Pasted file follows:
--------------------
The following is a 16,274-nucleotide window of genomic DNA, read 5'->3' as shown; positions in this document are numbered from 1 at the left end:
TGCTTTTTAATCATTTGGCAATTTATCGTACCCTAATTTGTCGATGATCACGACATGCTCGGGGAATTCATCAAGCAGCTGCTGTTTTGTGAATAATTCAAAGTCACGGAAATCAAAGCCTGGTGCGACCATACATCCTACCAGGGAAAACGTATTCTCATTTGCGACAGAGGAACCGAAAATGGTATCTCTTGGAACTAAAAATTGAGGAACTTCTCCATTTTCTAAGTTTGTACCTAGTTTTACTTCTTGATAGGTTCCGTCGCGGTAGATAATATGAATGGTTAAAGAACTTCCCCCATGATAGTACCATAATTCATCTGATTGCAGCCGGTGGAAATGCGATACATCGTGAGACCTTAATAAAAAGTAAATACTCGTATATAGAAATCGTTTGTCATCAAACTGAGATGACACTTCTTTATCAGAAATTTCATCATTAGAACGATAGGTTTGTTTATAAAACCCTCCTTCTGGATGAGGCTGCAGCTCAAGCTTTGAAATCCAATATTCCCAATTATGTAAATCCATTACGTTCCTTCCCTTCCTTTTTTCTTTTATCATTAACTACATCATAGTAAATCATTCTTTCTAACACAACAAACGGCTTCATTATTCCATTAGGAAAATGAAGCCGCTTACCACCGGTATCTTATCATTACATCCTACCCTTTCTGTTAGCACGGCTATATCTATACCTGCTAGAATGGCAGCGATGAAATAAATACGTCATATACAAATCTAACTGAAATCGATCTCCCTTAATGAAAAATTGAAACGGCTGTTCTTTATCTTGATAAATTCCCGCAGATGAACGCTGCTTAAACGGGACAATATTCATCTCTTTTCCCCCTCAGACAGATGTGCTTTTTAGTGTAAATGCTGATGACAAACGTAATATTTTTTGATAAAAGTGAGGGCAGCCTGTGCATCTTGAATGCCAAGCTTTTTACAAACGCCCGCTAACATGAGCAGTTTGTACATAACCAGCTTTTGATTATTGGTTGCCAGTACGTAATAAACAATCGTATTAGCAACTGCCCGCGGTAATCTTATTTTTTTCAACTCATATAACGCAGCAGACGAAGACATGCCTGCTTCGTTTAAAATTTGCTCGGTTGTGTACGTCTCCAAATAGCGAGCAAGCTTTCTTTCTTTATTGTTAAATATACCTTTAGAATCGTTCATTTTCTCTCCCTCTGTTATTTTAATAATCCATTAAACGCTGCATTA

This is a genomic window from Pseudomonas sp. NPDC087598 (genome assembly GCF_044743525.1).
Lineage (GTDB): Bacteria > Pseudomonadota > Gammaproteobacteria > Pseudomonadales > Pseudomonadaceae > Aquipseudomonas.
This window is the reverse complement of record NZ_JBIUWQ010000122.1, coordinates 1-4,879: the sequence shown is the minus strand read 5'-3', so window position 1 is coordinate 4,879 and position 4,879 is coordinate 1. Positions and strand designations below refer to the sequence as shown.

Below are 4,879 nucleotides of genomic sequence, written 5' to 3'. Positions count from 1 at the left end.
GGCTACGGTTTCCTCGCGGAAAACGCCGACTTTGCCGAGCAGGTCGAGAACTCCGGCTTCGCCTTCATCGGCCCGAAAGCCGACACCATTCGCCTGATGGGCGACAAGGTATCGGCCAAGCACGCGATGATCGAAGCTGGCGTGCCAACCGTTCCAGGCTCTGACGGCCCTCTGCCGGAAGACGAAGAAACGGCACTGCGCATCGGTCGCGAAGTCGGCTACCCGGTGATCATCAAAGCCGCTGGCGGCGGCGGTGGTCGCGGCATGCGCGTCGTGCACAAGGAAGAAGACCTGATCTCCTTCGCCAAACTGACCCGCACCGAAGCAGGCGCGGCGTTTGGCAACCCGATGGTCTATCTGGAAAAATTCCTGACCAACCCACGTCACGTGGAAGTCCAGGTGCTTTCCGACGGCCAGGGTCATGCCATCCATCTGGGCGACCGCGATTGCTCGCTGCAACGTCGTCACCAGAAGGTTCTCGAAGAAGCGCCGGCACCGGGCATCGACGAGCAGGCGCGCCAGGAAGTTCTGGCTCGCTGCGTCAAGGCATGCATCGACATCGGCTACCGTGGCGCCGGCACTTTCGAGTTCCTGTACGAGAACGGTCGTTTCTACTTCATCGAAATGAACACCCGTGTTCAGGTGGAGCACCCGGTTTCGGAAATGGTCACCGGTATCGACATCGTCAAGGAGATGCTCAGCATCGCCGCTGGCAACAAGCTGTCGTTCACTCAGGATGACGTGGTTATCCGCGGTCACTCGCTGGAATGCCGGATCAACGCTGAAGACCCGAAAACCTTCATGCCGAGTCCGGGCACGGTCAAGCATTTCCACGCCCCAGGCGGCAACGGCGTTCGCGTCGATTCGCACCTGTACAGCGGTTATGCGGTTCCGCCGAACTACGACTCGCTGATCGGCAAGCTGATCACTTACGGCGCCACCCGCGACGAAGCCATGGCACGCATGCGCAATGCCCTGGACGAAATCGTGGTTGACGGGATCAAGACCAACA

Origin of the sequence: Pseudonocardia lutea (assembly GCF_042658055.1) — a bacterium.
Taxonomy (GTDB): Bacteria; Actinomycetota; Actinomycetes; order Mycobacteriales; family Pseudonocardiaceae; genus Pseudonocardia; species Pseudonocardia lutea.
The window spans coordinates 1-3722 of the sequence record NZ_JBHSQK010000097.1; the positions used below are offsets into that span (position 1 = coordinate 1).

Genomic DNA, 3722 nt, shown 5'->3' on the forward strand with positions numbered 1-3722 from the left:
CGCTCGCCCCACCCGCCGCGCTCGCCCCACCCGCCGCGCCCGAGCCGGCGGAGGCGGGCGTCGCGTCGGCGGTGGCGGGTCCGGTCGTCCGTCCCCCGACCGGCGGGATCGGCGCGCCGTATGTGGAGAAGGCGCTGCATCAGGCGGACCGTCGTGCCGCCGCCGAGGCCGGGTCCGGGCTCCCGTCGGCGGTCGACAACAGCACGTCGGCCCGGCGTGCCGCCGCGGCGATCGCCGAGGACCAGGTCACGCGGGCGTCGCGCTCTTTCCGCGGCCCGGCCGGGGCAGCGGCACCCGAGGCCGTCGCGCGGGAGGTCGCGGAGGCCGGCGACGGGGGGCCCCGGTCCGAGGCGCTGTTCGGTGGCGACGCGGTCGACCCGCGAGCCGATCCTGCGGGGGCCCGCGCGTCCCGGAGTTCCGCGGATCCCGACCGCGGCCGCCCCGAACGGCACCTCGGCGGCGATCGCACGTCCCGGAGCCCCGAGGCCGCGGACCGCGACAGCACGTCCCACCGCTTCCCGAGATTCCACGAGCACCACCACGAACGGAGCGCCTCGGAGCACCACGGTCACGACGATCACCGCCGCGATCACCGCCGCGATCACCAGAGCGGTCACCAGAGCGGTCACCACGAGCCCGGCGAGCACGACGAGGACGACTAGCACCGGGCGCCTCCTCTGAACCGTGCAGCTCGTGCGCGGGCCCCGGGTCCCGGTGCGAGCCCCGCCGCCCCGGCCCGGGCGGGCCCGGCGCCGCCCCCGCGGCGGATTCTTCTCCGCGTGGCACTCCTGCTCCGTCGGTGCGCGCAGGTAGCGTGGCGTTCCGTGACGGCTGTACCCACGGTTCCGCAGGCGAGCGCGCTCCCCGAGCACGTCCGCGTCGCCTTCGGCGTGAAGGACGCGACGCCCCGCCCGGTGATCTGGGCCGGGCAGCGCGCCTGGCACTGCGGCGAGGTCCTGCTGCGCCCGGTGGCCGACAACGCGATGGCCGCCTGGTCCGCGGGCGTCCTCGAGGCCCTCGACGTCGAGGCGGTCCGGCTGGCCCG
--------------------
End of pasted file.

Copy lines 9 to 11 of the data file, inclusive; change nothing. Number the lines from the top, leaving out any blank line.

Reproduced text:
Taxonomy (GTDB): Bacteria; Actinomycetota; Actinomycetes; order Mycobacteriales; family Pseudonocardiaceae; genus Pseudonocardia; species Pseudonocardia lutea.
The window spans coordinates 1-3722 of the sequence record NZ_JBHSQK010000097.1; the positions used below are offsets into that span (position 1 = coordinate 1).

Genomic DNA, 3722 nt, shown 5'->3' on the forward strand with positions numbered 1-3722 from the left: